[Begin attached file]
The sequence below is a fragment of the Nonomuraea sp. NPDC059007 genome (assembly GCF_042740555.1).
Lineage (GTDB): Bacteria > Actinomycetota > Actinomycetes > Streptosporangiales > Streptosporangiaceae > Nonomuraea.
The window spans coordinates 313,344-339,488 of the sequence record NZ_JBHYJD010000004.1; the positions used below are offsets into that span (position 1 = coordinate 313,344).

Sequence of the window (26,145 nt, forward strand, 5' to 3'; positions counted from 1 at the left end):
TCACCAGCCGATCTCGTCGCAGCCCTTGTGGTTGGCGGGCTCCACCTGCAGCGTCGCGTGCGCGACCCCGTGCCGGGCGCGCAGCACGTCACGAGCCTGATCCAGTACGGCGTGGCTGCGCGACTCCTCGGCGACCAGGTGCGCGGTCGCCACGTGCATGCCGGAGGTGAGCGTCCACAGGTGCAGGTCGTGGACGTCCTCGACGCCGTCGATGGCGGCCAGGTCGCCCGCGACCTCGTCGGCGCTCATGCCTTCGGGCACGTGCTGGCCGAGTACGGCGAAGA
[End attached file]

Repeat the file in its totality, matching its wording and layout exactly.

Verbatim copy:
The sequence below is a fragment of the Nonomuraea sp. NPDC059007 genome (assembly GCF_042740555.1).
Lineage (GTDB): Bacteria > Actinomycetota > Actinomycetes > Streptosporangiales > Streptosporangiaceae > Nonomuraea.
The window spans coordinates 313,344-339,488 of the sequence record NZ_JBHYJD010000004.1; the positions used below are offsets into that span (position 1 = coordinate 313,344).

Sequence of the window (26,145 nt, forward strand, 5' to 3'; positions counted from 1 at the left end):
TCACCAGCCGATCTCGTCGCAGCCCTTGTGGTTGGCGGGCTCCACCTGCAGCGTCGCGTGCGCGACCCCGTGCCGGGCGCGCAGCACGTCACGAGCCTGATCCAGTACGGCGTGGCTGCGCGACTCCTCGGCGACCAGGTGCGCGGTCGCCACGTGCATGCCGGAGGTGAGCGTCCACAGGTGCAGGTCGTGGACGTCCTCGACGCCGTCGATGGCGGCCAGGTCGCCCGCGACCTCGTCGGCGCTCATGCCTTCGGGCACGTGCTGGCCGAGTACGGCGAAGA